Published February 19, 2014
The problem with new technology is when it does little more than replace one annoying problem with a new set of annoying problems. Even worse, some technology just adds a cool new layer on top of legacy infrastructure. In other words, it doesn’t really help you do anything any better or easier. It’s just shinier.
Take ecommerce, for example. It’s great to be able to buy stuff online, and yet, we still have to carry our big fat wallets around with us everywhere we go. And it’s not just a mobile problem, either.
My wife actually has a credit card permanently parked on the end table by the living room couch where she somehow manages to watch TV, text and email friends, read news reports, watch silly animal videos, and buy stuff, all at the same time.
None of that makes sense to me – certainly not the credit card part. And since we already carry our entire lives around on smart mobile devices, why can’t we finally do away with all the credit cards, debit cards, loyalty cards, ID cards, cash, and whatever else we’ve got stuck in our wallets?
Clearly, most people feel the same way because there are now dozens of options that offer the promise or at least the possibility of the long sought after Holy Grail of ecommerce: throwing your leather wallet in the trash. But before we explore the complex world of digital wallets, let me say this.
Much to the shame of my Silicon Valley brethren, I’m not an early adopter of new technology. The reason is simple. I’m not interested in wasting time working for technology. When it’s ready to work for me – to make my life simpler and easier – that’s when I’m ready to pull the trigger.
Unfortunately, digital mobile payment technology isn’t ready for prime time yet.
The problem is it’s a crazy fragmented world full of half-baked or partial solutions, so none are accepted everywhere or in all situations. And therein lies the rub. When one solution takes off and becomes ubiquitous, that’s when you’ll actually be able to ditch the wallet. When I see that coming, you’ll be the first to know.
In the meantime, you’re pretty much stuck having to carry your wallet around. Still, if you want to be stubborn about it, here are your options, organized by whatever problem you think you’re trying to solve by going digital:
You want a thinner wallet.
I don’t get the whole fat wallet thing. My wallet is pretty thin. I hardly notice it’s there. Some cash, a few credit cards and debit / ATM cards, a driver’s license, and not much else. All the loyalty programs I’m into use my phone number. What else is there?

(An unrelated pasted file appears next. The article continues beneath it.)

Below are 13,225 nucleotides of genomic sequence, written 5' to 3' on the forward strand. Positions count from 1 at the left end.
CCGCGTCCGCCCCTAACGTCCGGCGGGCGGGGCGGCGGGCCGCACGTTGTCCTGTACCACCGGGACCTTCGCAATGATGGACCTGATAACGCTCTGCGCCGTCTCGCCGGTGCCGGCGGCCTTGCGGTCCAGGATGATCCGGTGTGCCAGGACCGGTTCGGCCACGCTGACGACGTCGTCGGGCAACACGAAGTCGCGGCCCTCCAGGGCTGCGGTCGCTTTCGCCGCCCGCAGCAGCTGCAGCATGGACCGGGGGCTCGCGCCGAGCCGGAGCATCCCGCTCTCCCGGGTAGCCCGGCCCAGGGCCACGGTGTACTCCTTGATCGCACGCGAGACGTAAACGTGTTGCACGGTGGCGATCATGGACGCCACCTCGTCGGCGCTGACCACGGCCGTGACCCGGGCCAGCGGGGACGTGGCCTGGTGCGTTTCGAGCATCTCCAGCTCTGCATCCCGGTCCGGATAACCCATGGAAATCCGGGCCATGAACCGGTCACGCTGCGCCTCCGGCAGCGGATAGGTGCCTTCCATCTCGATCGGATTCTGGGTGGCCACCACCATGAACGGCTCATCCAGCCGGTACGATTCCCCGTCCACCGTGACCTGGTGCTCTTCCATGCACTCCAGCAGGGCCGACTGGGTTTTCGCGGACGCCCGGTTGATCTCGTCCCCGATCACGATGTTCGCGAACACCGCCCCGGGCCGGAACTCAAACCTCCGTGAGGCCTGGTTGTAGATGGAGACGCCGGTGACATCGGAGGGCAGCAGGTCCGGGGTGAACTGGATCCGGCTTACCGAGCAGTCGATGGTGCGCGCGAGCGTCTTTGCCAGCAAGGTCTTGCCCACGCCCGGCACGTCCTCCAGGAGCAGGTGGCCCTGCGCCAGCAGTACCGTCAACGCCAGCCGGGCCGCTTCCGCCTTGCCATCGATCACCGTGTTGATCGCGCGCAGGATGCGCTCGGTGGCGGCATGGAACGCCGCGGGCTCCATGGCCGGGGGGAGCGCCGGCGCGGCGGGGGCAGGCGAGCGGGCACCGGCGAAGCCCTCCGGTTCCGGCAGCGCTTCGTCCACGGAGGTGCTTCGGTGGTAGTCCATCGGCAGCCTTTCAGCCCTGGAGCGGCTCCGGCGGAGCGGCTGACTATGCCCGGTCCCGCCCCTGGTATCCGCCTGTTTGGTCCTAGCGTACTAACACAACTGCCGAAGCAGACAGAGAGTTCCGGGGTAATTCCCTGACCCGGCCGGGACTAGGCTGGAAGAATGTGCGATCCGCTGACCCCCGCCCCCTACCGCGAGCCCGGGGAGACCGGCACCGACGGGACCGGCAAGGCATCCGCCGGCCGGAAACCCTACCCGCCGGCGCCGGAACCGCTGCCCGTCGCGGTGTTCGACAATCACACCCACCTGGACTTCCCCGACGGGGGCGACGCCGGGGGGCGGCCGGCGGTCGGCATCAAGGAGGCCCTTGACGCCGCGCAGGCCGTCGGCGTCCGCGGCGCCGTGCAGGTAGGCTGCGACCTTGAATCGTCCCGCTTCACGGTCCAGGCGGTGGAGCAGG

But if you’re dead set on leaving all the money stuff at home, there’s an early stage startup called Coin that will offer a digital credit card that contains all the information from all your other cards. That is, if it gets enough funding to get off the ground and merchants and credit card companies are cool with it.
Wait, did I forget to mention that Coin will cost you $50 or $100 and you’ll still have to carry around the Coin card, your driver’s license, and a backup credit card and cash because Coin is tethered to your smartphone so, if you’re out of juice, you’re out of luck. And I can pretty much guarantee that will happen exactly when you need it most.
You want security and privacy.
Wait … give me a second to stop laughing. Whew, that was a good one. Look, if the recent Target (TGT) security breach taught us anything, it’s that any card, any bank, any retail chain, any anything no matter how big or small, can and will be hacked or stolen.
The good news is your liability is limited unless you routinely use debit cards – which you shouldn’t.
In any case, nothing is more secure and private than just using your plain old wallet with as few credit and debit cards as possible and guarding it with your life. There are also a handful of mobile payment options that are about as secure as using a credit card – but certainly not more so – including PayPal, Visa’s V.me, MasterCard’s MasterPass, and perhaps Google (GOOG) Wallet.
You want convenience.
If it’s too much trouble for you to pull out a credit card or a ten-dollar bill to pay for your venti non-fat cappuccino, you can use Starbucks’ partner, Square Wallet, and just scan your phone. But you’re still going to have to carry your wallet around just in case your phone dies, so, if you ask me, it’s six of one, half a dozen of the other.
If you’re looking for travel convenience, you’re pretty much out of luck. None of the digital payment solutions available in the United States work overseas. Most of the rest of the world has gone to chip-and-PIN credit cards, so they use different readers than the ones in the U.S. that scan magnetic strips. But we’ll get there eventually.
You want assurance against a global financial collapse.
Unless you’re a drug dealer, an accomplished currency speculator, or paranoid that the global monetary system will collapse overnight, you should probably steer clear of Bitcoins. It’s a long story; you’ll just have to trust me on this one.
To sum it all up, the digital wallet market is highly fragmented because no single solution has rocked everyone’s world yet. If I had to guess what will change that, it would be one or both of the big boys: Visa (V) and MasterCard (MA). Of course, there’s always Apple’s (AAPL) rumored iWallet (or is it iMoney?), since the tech giant reportedly has more credit cards on file, via iTunes, than any company on Earth. We’ll know soon enough.
In any case, I seriously doubt if a startup is somehow going to disrupt the entire mobile payment industry.